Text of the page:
This 14-story building on the campus of Columbia University in New York City won’t win any awards for being tall, but it is turning heads on its asymmetrical lines and contorted windows. The redesigned Columbia University Medical Center, conceived of by Diller Scofidio + Renfro, has plenty of energy efficient technologies and ample green space to apply for a LEED Gold certification once complete.

3. Off-Road Concept Car


Industrial designer Keith Dolezel envisions this concept car, named BMW iT, as an electric off-road vehicle. The large window keeps drivers and passengers in touch with the outdoors, while the lightweight carbon fibre body and heavy duty suspension allow it to go just about anywhere.

4. Autonomous Drone System


Autonomous drones have the potential to improve all areas of business and industry. They can inspect roads and bridges, guard wildlife, survey disaster areas, scan forests. But deploying them might be a challenge for companies new to using drones. Israel start-up Airobotics have put together an all-in-one system to manage, maintain and deploy drones for just about any use. A drone can be deployed using intuitive software and maintained with the help of the box above, which has a robotic arm designed to swap out batteries. See a video here for more details.

5. Vegan Burger Bleeds


In a recent interview for The Wall Street Journal, Impossible Foods founder Patrick Brown said, “The whole mission of this company is to make eating animals unnecessary. So, we don’t want our product to just be delicious, we want it to be as delicious as meat.” To that end, he’s developed a meatless burger that tastes, smells, and cooks like the real thing. Coconut oil gives it juiciness, a potato compound creates a crispy exterior when fried and oddly enough, a molecule from honeydew melon gives it a meaty aroma.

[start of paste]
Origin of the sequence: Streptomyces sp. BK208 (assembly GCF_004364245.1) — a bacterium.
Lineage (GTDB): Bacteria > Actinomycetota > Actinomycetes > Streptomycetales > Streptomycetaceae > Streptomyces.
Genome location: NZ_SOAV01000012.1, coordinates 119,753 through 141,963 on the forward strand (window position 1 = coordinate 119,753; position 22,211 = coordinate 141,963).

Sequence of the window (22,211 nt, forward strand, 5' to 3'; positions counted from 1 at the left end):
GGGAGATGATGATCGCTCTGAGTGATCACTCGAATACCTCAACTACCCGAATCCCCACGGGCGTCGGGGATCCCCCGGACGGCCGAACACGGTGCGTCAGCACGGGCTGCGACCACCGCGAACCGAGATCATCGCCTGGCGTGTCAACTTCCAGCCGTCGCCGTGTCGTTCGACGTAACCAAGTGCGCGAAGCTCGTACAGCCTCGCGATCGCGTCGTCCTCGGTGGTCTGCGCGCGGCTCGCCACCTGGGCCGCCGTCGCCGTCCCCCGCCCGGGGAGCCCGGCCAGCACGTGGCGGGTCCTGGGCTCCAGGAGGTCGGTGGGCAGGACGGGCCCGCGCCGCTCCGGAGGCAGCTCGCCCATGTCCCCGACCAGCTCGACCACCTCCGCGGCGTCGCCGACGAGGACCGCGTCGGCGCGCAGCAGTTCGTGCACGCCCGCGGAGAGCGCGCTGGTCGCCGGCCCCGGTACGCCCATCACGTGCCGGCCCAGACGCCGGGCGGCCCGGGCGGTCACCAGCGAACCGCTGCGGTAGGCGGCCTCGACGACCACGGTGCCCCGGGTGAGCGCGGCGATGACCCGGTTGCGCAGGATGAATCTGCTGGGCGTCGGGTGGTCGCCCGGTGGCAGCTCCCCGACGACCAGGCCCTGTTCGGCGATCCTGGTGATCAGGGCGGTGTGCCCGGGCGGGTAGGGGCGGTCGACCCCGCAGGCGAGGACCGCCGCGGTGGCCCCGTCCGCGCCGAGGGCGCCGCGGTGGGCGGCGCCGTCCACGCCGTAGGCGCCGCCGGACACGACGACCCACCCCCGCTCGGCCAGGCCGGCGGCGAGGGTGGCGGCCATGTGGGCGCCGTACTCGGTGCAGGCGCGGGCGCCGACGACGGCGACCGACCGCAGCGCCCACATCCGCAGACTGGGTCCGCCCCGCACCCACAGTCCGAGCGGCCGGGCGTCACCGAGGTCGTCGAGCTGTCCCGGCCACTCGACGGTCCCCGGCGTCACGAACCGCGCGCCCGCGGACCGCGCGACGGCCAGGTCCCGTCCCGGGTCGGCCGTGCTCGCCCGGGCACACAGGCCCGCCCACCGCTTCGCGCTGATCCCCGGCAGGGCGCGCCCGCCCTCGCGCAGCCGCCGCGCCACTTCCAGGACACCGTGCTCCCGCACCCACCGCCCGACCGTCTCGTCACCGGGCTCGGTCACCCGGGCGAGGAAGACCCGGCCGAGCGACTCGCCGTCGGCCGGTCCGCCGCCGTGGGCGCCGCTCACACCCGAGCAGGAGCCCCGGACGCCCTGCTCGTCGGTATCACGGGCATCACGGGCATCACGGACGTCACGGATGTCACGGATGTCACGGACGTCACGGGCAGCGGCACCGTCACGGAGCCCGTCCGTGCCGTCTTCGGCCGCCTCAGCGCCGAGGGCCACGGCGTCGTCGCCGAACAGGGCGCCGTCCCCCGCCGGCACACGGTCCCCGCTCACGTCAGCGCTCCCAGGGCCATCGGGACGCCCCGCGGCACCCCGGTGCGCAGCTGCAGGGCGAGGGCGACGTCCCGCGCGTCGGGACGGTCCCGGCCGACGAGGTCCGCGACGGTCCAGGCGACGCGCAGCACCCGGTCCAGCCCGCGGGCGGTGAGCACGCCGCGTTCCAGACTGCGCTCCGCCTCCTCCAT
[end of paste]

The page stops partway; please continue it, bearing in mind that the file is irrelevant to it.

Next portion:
6. Blue Wine


You might as well have a glass of blue wine with your juicy, vegan burger. Spanish winemaker Gik makes it by combining red and white grapes, adding a pigment found in grape skin and giving it a pinch of indigo, a dye extracted from the Isatis tinctoria plant.

7. Electric Road


Sweden has become one of the first countries in the world to conduct tests for driving heavy transport vehicles using electric power. A stretch of road was opened for business this week and over the next two years will be used in experiments to see how electric roads work in practice, and whether it makes sense to develop them further as a way to achieve the country’s goal of a fossil fuel-free vehicle fleet by 2030.

8. Urban Mobility


Yamaha’s three-wheeled 05Gen has been designed for urban drivers who need to cover short distances. It has electric assist pedalling and a large panoramic windshield that not only gives the driver some shelter against light winds and rains, but also folds down over the bike to protect it.

9. Underwater Skyscraper Reef


The Aquarim Trinity is a concept from Malaysian designers Jethro Koi and Quah Zheng Wei for an artificial coral reef. Its shape and height provide a framework where corals can grow in water depths ideal for their health. Koi and Wei suggest that the towers could be used to farm corals, relocating them to ocean zones that could benefit from reefs.

10. Fastest Supercomputer, For Now


China’s Sunway TaihuLight supercomputer is officially the world’s most powerful supercomputer, according to Top500, which ranks supercomputers on a bi-annual basis. The 93-petaflop machine can perform around 93,000 trillion calculations per second.

Top image: BMW iT Concept Vehicle. Credit: Keith Dolezel/Bēhance.

[Source: Seeker. Edited. Top image and some links added.]